The ruins of the city Gadara sit in the hills above the Jordan Valley in a northwestern Jordan town now called Umm Qais. It was once one of the ten cities that made up the Decapolis. The Roman ruins are, indeed, striking. Not only because of their juxtaposition to an abandoned village from around the time the Ottomans ruled here. But also because, from up here, you have the wonderful advantage of seeing three countries – Jordan, Syria, and Palestine. Also, some of the most notable landmarks in the area including the Golan Heights, Mt. Hermon and the Sea of Galilee.
Umm Qais is famous for many things. Most notable of which is that it was here when the town was known as Gadara. According to the Holy Bible, there Jesus cast the demons out of two men and ordered the demons into a herd of pigs. They subsequently killed themselves by running of a nearby cliff. The act now carries the name as the miracle of the Gadarene swine.
Ancient Gadara was also home to many classical poets and philosophers. For example, the founder of a rhetorical school in Rome, Theodorus. So many poets and philosophers came out of what we now know as Umm Qais. In fact, that it was once called “the new Athens”. These days, Umm Qais boasts remnants of that time with an impressive colonnaded street, a vaulted terrace, and the ruins of two theatres.
The easiest way to visit Umm Qais is by getting an Umm Qais map and renting a car or grabbing a taxi for the full day. By doing so, you can divide your time between Umm Qais and another vast area of ruins called Jerash. This trip will allow you to fully control your time and spend it as you want to. So if you can afford it, go for it!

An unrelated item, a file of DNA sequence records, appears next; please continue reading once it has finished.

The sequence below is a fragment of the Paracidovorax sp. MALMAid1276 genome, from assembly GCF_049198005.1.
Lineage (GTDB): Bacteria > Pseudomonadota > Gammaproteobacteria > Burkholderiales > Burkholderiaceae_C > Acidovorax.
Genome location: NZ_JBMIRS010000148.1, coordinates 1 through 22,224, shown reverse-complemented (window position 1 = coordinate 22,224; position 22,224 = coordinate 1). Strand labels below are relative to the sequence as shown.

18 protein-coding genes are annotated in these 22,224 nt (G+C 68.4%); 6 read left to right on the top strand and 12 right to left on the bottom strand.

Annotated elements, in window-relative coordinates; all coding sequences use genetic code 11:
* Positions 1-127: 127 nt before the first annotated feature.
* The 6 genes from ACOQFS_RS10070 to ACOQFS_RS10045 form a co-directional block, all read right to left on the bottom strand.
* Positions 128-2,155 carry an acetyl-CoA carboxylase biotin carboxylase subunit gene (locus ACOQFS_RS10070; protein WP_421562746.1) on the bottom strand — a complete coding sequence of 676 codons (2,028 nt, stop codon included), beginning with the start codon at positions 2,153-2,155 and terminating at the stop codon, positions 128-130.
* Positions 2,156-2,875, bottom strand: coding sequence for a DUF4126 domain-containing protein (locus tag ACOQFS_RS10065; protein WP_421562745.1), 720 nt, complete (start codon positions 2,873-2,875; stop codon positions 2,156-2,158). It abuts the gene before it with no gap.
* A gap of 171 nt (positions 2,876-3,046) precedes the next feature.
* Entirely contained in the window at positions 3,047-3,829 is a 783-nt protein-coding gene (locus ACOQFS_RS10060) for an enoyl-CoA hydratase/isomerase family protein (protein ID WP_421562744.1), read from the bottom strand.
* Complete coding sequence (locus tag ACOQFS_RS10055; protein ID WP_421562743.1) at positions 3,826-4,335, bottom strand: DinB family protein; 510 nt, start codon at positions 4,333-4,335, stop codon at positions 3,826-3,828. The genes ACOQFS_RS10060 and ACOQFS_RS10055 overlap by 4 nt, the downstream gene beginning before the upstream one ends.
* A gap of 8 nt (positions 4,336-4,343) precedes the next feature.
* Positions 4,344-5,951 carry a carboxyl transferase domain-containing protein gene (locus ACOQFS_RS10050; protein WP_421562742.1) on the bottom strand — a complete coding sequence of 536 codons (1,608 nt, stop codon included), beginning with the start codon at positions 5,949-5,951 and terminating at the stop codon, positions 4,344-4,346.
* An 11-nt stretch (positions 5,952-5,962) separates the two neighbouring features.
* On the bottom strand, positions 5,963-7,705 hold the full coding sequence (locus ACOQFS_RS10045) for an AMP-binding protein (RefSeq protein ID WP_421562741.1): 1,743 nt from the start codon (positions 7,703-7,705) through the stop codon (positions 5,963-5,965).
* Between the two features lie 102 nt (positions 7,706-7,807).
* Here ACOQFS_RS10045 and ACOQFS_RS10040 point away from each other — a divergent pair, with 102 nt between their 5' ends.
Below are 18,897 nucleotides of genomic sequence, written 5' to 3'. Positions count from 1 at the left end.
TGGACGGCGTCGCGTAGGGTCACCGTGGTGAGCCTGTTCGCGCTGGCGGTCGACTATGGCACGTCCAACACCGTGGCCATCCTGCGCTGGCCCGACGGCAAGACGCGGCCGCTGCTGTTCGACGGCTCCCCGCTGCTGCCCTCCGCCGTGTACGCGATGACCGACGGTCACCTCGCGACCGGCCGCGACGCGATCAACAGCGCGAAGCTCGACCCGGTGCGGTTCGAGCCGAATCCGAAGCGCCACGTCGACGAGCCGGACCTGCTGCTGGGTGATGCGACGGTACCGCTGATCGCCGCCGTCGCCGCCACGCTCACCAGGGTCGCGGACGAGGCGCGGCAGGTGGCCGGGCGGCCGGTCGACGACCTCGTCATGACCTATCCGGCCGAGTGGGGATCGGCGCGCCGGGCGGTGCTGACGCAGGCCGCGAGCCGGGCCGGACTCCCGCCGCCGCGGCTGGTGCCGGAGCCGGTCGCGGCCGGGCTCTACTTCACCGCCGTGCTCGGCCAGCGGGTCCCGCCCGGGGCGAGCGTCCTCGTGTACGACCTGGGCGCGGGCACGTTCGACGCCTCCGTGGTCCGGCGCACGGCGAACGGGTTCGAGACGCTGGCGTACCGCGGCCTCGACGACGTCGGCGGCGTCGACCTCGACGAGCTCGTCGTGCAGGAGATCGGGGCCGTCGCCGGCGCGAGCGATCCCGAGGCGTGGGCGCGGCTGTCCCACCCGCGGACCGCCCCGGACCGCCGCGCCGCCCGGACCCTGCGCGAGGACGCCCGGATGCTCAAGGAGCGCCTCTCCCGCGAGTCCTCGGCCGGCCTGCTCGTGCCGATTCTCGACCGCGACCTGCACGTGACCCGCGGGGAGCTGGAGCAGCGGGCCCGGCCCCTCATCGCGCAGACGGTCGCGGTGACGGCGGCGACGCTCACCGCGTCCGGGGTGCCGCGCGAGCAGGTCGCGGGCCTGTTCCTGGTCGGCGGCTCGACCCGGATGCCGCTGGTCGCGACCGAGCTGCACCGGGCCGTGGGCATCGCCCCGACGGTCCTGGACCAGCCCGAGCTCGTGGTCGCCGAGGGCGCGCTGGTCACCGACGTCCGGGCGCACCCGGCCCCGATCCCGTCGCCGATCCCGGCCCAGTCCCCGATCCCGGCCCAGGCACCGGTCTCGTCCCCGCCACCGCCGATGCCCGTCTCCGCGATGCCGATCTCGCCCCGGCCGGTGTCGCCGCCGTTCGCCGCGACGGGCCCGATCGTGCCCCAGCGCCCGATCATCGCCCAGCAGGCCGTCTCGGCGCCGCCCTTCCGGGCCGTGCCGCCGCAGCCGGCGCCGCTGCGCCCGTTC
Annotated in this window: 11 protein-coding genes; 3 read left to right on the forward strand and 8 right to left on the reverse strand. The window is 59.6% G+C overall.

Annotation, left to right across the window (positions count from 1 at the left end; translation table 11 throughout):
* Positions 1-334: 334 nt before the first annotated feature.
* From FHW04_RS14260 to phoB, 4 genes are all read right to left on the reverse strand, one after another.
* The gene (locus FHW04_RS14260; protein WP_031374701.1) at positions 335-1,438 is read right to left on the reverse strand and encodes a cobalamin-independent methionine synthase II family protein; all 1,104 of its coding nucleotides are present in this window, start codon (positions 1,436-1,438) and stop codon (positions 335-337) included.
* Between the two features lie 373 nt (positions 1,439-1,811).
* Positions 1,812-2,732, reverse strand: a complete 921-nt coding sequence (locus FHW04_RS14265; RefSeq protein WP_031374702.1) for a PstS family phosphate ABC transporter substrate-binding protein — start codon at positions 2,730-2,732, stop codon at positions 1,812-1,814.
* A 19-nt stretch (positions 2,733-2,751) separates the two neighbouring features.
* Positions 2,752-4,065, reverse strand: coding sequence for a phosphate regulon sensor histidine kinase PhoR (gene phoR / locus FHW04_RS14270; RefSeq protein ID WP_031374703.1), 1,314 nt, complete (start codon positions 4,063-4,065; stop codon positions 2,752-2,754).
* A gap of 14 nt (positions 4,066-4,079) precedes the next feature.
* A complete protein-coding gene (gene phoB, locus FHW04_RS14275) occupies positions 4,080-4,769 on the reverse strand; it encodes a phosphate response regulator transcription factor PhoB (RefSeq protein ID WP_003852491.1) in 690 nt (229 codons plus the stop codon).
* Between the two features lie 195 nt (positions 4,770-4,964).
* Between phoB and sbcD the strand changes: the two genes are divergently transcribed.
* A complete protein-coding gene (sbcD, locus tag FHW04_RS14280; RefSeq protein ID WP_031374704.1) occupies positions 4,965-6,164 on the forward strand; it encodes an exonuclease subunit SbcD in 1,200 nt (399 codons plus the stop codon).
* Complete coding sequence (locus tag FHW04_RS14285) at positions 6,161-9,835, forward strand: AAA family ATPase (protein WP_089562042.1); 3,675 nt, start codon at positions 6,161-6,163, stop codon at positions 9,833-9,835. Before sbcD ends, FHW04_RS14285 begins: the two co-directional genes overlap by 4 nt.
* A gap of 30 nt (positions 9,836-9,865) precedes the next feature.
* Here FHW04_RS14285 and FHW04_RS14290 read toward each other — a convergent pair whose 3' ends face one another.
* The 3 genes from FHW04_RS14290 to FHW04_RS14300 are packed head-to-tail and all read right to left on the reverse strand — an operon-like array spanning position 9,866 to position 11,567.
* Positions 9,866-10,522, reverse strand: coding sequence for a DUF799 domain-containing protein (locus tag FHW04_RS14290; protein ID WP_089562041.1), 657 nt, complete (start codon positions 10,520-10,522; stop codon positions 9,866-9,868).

On the other hand, if you are running a little short on cash, then public transportation from Amman to Umm Qais is the way to go. To get to Umm Qais from Amman, these steps are as easy as 1-2-3:
This route should take you around 2-3 hours and cost you somewhere altogether between 3-5 JD depending on whether or not you end up needing to take a taxi between the stations in Irbid. You can follow the same route back to Amman. Also remember that Umm Qais weather changes with the seasons, so dress appropriately.
Nowadays, Umm Qais is at the vanguard of community-tourism development in Jordan. It’s worth spending a couple of nights here to enjoy an increasing assortment of options, from hiking and biking to beekeeping, foraging and cooking classes.
The Umm Qais Museum is located in one of the houses in the Ottoman village of Umm Qais. It contains two exhibition halls. The first showcases various ceramics dating from the Hellenistic up to the Islamic periods, along with archeological finds from the tombs of Umm Qais.
The second hall presents various statuary, most of which is from the Roman period. As you move into a large courtyard, basalt sarcophagi, column capitals and bases, two basalt gates, mosaics and the famous seated Tyche are on display.
One of the cities of the Decapolis, Umm Qais (formerly known as Gadara) was planned using a Roman layout and built using stunning black basalt stones. The Ottoman village of Umm Qais, on top of part of the ancient city, was acquired by the Department of Antiquities. It now has several excavation and conservation projects at the site, including the restoration of the main Roman-inspired theatre.
The Umm Qais Museum is open 8:00 a.m. to 5:00 p.m. and the Umm Qais Archeological Site operates 9:00 a.m. to 4:00 p.m. daily, but may have limited hours during holidays.
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